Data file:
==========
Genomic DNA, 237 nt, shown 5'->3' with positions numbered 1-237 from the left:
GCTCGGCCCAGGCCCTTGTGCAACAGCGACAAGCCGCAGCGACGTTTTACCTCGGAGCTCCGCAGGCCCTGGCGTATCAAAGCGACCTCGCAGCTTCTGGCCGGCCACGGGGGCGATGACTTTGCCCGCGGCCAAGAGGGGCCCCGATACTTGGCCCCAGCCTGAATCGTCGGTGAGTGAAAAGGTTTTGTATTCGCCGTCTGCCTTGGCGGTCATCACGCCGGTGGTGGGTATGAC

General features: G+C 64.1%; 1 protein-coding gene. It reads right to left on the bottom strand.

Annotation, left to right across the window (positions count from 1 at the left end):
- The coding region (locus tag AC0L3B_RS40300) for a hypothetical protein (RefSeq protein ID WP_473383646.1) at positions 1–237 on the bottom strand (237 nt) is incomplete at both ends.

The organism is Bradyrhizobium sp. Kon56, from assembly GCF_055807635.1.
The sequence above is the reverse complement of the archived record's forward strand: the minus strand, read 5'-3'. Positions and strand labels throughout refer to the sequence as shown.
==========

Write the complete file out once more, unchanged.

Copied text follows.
Genomic DNA, 237 nt, shown 5'->3' with positions numbered 1-237 from the left:
GCTCGGCCCAGGCCCTTGTGCAACAGCGACAAGCCGCAGCGACGTTTTACCTCGGAGCTCCGCAGGCCCTGGCGTATCAAAGCGACCTCGCAGCTTCTGGCCGGCCACGGGGGCGATGACTTTGCCCGCGGCCAAGAGGGGCCCCGATACTTGGCCCCAGCCTGAATCGTCGGTGAGTGAAAAGGTTTTGTATTCGCCGTCTGCCTTGGCGGTCATCACGCCGGTGGTGGGTATGAC

General features: G+C 64.1%; 1 protein-coding gene. It reads right to left on the bottom strand.

Annotation, left to right across the window (positions count from 1 at the left end):
- The coding region (locus tag AC0L3B_RS40300) for a hypothetical protein (RefSeq protein ID WP_473383646.1) at positions 1–237 on the bottom strand (237 nt) is incomplete at both ends.

The organism is Bradyrhizobium sp. Kon56, from assembly GCF_055807635.1.
The sequence above is the reverse complement of the archived record's forward strand: the minus strand, read 5'-3'. Positions and strand labels throughout refer to the sequence as shown.